Red Meat, Gut Bacteria and Heart Disease
Research indicates that eating red meat increases the risk of death from cardiovascular disease. This is consistent with the results from the Nurses' Health Study and Health Professionals Follow-up study, that involved 120,000 people. It was estimated that "each serving (100 grams) of red meat raises the risk of cardiovascular death by 18 percent." The high saturated fat and heme iron content are two factors which are believed to increase the risk of developing heart disease. Excess iron is associated with oxidative stress, and saturated fats elevate both LDL cholesterol and total cholesterol levels.
Another factor that increases our risk for heart disease is the type of bacteria living in our intestinal tracts. What we eat determines which bacteria species is present. Eating a diet rich in fiber provides an energy source (prebiotics) that supports the growth of beneficial bacteria. Dr. Joel Fuhrman states in his article, "Research indicates that eating red meat regularly promotes the growth of bacteria that produce harmful substances from the components of red meat. It also indicates that those of us that regularly consume a healthful diet of whole plant foods have a healthier microbial profile, and we are less susceptible to the disease-promoting effects of high-carnitine meats."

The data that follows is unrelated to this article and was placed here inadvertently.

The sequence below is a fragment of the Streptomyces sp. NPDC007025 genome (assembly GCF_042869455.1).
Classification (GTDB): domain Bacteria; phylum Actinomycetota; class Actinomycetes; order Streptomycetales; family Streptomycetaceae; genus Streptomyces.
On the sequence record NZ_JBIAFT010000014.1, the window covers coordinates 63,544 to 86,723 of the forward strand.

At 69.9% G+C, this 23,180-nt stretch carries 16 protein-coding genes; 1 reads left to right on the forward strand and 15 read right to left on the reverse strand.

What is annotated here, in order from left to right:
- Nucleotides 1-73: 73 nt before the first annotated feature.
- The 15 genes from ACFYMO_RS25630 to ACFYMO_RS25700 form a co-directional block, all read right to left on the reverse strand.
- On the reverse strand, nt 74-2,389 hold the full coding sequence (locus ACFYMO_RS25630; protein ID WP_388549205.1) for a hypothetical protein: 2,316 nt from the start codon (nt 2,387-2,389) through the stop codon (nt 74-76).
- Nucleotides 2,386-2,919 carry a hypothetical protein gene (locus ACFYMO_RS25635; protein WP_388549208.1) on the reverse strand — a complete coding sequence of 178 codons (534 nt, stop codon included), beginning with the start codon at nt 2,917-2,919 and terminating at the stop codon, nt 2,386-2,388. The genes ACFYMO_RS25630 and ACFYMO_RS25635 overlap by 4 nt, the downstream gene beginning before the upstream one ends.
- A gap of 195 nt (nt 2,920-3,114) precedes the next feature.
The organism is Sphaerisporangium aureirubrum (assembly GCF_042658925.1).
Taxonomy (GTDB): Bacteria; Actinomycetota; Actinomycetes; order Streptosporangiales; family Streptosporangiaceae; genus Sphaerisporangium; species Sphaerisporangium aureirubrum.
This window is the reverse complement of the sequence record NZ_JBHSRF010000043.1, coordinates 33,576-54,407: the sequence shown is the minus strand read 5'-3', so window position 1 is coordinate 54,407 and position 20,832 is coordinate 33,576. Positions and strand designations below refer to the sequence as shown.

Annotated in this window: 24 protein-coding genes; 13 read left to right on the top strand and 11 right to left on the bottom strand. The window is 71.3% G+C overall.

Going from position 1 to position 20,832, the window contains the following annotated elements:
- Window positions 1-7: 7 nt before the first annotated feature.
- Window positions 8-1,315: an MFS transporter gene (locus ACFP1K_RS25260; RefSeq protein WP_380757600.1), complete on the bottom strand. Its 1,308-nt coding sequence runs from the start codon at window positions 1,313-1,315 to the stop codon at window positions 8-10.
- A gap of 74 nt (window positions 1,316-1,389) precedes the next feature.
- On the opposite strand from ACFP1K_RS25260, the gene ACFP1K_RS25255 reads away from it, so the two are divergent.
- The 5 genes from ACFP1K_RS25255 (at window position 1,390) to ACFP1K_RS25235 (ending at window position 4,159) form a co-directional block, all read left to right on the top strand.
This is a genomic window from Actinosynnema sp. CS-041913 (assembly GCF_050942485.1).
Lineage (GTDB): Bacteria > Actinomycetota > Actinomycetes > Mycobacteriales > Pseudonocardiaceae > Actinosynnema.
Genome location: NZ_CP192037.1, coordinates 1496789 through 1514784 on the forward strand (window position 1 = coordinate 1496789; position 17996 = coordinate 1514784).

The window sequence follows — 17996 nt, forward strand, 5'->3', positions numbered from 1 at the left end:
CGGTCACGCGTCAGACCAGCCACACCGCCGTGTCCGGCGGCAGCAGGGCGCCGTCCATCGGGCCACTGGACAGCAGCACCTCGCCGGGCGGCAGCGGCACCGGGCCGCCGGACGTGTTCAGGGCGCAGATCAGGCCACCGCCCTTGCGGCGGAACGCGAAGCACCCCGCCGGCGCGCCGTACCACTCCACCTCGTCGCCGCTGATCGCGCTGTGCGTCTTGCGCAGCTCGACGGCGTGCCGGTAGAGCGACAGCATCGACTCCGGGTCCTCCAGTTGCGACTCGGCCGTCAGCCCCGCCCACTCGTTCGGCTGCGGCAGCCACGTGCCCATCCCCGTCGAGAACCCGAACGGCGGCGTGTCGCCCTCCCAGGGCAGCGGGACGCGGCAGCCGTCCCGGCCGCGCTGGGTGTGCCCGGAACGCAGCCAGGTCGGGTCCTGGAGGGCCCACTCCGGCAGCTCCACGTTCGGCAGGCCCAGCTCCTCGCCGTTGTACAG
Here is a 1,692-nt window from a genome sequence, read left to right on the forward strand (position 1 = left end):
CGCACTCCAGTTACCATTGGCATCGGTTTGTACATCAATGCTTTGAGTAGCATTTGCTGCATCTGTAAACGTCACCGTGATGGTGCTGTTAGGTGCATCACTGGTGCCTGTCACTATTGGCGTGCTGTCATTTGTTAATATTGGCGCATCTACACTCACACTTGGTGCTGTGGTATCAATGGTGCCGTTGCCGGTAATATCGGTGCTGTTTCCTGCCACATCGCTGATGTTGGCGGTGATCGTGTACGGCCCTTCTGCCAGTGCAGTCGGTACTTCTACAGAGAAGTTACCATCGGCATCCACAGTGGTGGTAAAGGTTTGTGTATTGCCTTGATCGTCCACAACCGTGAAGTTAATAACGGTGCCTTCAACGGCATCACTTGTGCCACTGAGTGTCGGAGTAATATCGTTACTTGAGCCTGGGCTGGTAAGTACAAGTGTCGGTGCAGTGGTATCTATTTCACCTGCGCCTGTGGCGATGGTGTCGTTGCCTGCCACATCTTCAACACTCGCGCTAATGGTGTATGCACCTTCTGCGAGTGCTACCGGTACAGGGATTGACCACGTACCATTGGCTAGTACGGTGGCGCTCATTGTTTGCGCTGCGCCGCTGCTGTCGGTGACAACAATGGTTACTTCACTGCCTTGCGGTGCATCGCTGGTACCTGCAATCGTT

Carnitine is an amino acid which is abundant in red meat. When carnitine is metabolized by intestinal bacteria, a substance called TMAO is produced. TMAO is a substance which has been shown to contribute to the development of atherosclerotic plaque. Recent studies measured both carnitine and TMAO in humans. These recent findings suggest "that the combination of high carnitine and high TMAO was associated with increased likelihood of cardiovascular disease or cardiovascular events (heart attack and stroke). When they gave humans carnitine supplements, they interestingly found that omnivores produced far more TMAO in response to carnitine than vegans and vegetarians. In addition, the species of gut bacteria in omnivores were different from those in vegetarians and vegans. These results suggest that regularly eating carnitine-containing foods promotes the growth of gut bacteria that can metabolize carnitine into a heart disease-promoting substance."
Joel Fuhrman MD Links
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